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Friday, October 31, 2014
Canajoharie, NY ,

Joshua Thomas
From left to right, Angelo Fatta (Canajohaire) plays Declan Burtt (Amsterdam); Christopher Burgess plays Noah Horning (Fort Plain), Stasya Mead (Amsterdam) plays Logan Brant (Johnstown); Thomas Shang (Amsterdam) plays Cameron Musmacher (Canajoharie).

Joshua Thomas
Volunteer Ted Arndt views the game being played between Thomas Shang (Amsterdam) and Cameron Musmacher (Canajoharie).

Joshua Thomas
The first round of the Mohawk Valley Third Annual Regional Schools Chess Tourney gets underway. At the front table is David Mead, right, (Amsterdam) playing Philip Hans (Amsterdam) and Emily Brittan (Amsterdam) playing Isaac Tamsett, right, (Canajoharie).

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Four-county Chess tourney sees growth in third year

Wednesday, June 04, 2014 - Updated: 7:53 PM

By JOSHUA THOMAS

C-S-E Editor

CANAJOHARIE -- On Saturday, the Mohawk Valley Third Annual Regional Schools Chess Tourney took place at the Arkell Museum at Canajoharie. Last year's attendance was easily doubled as the competition was open to 4th through 12th grade students from Hamilton, Fulton, Montgomery and Herkimer counties.

The first two years, participants had to be members of a club or group, said  Amsterdam Chess Group Advisor Christine Eggleston, who stated of herself and Canajoharie/Fort Plain Chess Group Advisor Libby Arndt and volunteer and former Canajoharie/Fort Plain advisor Ted Arndt, "we realized a lot of schools don't have clubs and groups, and we were excluding home schoolers and kids who don't have that advantage."

The Canajoharie/Fort Plain group prepared for the tournament each Thursday during the winter and fall, while the Amsterdam group has been playing every other Thursday since October "just to prepare for this tournament," said Eggleston.

Ted Arndt, who was previously advisor to the Fort Plain/Canajoharie group, which altogether contains 30-35 students, spoke about some of the most important things kids learn leading up to the competition. "One of the drills I show everyone is the Knight's Tour," he said, which is a "way to get very familiar with how to manage a knight." Kids also learn about the four squares at the center of the board -- the crossroads, of which Arndt stated, "if you're dominant in the crossroads, you're dominant in the game."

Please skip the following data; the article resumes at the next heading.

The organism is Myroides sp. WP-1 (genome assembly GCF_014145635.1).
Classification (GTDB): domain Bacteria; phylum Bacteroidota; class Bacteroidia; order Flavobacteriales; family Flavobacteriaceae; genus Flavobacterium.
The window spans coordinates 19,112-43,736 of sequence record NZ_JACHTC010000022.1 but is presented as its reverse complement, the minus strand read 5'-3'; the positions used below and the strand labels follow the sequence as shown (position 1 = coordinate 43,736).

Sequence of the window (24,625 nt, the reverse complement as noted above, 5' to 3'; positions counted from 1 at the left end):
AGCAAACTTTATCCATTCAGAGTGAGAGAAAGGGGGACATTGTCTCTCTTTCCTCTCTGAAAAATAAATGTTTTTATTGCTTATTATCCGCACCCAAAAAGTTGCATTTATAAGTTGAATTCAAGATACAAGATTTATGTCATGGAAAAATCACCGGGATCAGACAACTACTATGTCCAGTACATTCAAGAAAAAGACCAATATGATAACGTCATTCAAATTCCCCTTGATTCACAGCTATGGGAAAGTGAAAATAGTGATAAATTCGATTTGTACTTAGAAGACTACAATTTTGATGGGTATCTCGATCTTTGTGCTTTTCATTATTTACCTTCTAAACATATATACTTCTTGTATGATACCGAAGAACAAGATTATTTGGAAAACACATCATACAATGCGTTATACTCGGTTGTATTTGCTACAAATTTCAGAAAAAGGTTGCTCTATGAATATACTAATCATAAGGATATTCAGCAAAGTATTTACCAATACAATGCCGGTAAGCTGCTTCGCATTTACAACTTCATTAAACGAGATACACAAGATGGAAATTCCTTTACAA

Arndt said that other important lessons include the fact that the bishop can be equated with an archer, and is essentially a long distance tool. And the "finishers", said Arndt, are usually the rooks and queen.

Chess, explained Arndt, is not just a self contained game of skill, but one that has the power to influence various facets of life and behavior. "It's about patience he commented," adding, "It's very empowering. People equate Chess with brain power, and so when kids learn the game of Chess, I think it gives them more confidence."

He also pointed out that there's a correlation between Chess and math, and between Chess and art.

After several rounds, Christopher Burgess, a fifth grader from Fort Plain, won the competition. Placing second was Declan Burtt, 7th grade, of Amsterdam. In third place was David Mead, 10th grade, of Amsterdam. In fourth place was Matthew Travis, of Fort Plain.

Eggleston noted appreciation of the fact that the Arkell Museum and Canajoharie Library offered the use of their facility for free. While she said that the Fort Plain Free Library provided a wonderful location for the event in its first two years, the expansiveness of the new space will hopefully allow the competition to grow into the future.

     

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